C. Corporate tax. From the 1950s to the early 1980s, US corporate taxes were around 50% Currently they are 21%. That means higher margins and better returns on capital. A stock market capitalisation to GDP to comparison doesn’t take this into account.
D. GDP has changed. The largest US companies today are the likes of Apple, Microsoft, Amazon, Alphabet and Facebook. These types of companies are not reliant on commodity prices or cyclical demand, nor do they face any significant competition from foreign rivals. All have above-average profit margins. All are global. However, Market Cap to GDP comparisons imply that they should be worth the same as an oil company or car manufacturers. That makes no sense.
E. Public / Private. This measure only takes into account publicly traded companies and therefore ignores the true distribution of economic activity and profits. There are about 4,000 publicly listed companies making up the US stock market but there are over 5 million privately owned companies.
F. John Kenneth Galbraith. Our favourite quote from the proponent of American liberalism:
“We have two classes of forecasters: those who don’t know, and those who don’t know they don’t know.”
5. The stock market has been driven by tech stocks (FAANG) and we are heading for another “dot com” crash! It’s like 1999!
Late 90’s valuations were significantly more extreme for large-cap technology stocks than at present. By most measures, the valuations of today's majortechnology shares fall well short of the dot-com era. Many of the companies have substantial revenue and most generate revenues (and in most cases) profits.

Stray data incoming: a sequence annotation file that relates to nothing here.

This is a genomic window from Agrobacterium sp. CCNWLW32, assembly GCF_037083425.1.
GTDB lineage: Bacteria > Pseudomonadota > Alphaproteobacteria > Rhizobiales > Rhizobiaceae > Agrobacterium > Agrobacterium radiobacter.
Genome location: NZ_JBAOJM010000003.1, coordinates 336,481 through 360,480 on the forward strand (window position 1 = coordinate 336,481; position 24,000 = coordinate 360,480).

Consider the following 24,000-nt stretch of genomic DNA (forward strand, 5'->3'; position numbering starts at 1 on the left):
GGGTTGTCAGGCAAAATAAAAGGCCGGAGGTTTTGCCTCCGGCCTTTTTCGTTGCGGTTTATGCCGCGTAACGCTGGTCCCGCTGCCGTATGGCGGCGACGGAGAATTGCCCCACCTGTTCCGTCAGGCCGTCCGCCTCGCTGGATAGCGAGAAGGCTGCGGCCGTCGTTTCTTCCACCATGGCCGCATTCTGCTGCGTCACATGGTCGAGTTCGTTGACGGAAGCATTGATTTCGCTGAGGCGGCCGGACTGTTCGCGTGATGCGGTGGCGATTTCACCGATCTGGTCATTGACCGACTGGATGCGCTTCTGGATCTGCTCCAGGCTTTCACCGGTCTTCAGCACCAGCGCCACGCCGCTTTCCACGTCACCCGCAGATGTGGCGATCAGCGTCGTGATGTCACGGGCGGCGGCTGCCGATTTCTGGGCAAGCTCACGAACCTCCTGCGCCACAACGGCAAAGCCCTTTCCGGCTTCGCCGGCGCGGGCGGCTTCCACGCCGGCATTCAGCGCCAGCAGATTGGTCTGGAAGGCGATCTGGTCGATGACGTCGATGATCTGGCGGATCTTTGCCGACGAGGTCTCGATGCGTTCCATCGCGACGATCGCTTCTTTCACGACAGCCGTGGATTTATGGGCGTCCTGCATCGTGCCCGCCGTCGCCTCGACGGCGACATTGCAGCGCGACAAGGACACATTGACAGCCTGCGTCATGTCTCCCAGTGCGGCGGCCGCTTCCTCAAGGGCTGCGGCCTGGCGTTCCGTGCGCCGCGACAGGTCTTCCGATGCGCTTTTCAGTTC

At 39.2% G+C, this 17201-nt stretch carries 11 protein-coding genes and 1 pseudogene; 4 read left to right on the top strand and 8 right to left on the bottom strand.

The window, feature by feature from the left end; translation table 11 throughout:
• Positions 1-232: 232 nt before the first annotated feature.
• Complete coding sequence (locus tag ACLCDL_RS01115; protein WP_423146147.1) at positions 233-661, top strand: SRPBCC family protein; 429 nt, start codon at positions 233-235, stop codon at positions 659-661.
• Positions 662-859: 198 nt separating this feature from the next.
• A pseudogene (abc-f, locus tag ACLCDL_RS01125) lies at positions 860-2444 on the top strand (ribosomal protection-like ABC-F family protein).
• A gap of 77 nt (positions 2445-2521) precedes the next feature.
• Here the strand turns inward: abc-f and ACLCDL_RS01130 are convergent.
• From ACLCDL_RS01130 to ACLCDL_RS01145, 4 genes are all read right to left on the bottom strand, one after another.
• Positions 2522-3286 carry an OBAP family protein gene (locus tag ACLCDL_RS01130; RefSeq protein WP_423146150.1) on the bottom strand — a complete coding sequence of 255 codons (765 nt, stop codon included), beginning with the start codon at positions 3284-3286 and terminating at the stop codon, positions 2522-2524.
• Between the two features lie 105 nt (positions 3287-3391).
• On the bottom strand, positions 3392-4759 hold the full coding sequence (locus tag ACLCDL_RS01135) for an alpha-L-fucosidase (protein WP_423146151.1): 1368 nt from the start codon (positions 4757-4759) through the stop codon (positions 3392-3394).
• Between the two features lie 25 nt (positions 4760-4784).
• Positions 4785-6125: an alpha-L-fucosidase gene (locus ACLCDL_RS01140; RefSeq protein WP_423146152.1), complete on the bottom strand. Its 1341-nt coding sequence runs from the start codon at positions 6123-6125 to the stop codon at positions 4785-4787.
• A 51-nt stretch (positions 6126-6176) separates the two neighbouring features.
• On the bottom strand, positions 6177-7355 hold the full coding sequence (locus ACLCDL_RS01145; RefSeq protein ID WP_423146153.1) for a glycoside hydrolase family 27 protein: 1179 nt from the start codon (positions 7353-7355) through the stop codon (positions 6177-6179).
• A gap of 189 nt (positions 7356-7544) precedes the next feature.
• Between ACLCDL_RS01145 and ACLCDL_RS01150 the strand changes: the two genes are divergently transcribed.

Looking at the S&P 500 Information Technology Index as of October 23rd, the aggregate forward price earnings ratio for the sector was 27 times. That is half the level in 2000 and compares with 20 to 22 times for the broad market.
However, for the Technology sector, we now have Q3 results from 61.1% of the sector companies in the S&P 500 index. Please note that the 61.1% of the index’s Tech sector that have reported account for 79.9% of the sector’s total market capitalization in the index. In other words, the sample size is large and representative.
Total earnings for these Tech companies are up +9.8% from the same period last year on +5.7% higher revenues, with 95.5% beating EPS estimates and 90.9% beating revenue estimates.
It is hard to see the Covid-19 impact in the sector’s recent results, at least not in the way that we see with all the other sectors in the S&P 500 index. This reemphasizes the point that Tech sector profitability dances to a different tune than businesses in most other sectors.
It is this resilience of the sector’s profitability that you should keep in mind as you look at the relative stock market performance of the different sectors in the S&P 500 index.